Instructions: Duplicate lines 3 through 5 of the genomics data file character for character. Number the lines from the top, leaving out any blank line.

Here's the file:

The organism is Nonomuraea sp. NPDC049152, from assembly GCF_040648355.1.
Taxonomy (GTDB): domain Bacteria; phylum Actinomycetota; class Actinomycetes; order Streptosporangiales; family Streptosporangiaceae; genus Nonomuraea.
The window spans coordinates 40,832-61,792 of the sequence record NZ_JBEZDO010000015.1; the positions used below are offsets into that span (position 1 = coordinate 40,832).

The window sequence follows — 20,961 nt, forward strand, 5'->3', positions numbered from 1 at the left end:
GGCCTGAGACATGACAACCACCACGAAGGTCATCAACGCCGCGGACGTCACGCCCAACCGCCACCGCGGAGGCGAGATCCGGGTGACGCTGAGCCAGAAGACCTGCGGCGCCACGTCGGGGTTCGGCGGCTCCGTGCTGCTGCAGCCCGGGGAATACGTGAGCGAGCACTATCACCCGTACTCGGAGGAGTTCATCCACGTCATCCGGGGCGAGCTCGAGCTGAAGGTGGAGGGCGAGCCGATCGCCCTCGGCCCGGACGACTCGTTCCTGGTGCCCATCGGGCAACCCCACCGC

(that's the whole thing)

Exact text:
The window spans coordinates 40,832-61,792 of the sequence record NZ_JBEZDO010000015.1; the positions used below are offsets into that span (position 1 = coordinate 40,832).

The window sequence follows — 20,961 nt, forward strand, 5'->3', positions numbered from 1 at the left end:
GGCCTGAGACATGACAACCACCACGAAGGTCATCAACGCCGCGGACGTCACGCCCAACCGCCACCGCGGAGGCGAGATCCGGGTGACGCTGAGCCAGAAGACCTGCGGCGCCACGTCGGGGTTCGGCGGCTCCGTGCTGCTGCAGCCCGGGGAATACGTGAGCGAGCACTATCACCCGTACTCGGAGGAGTTCATCCACGTCATCCGGGGCGAGCTCGAGCTGAAGGTGGAGGGCGAGCCGATCGCCCTCGGCCCGGACGACTCGTTCCTGGTGCCCATCGGGCAACCCCACCGC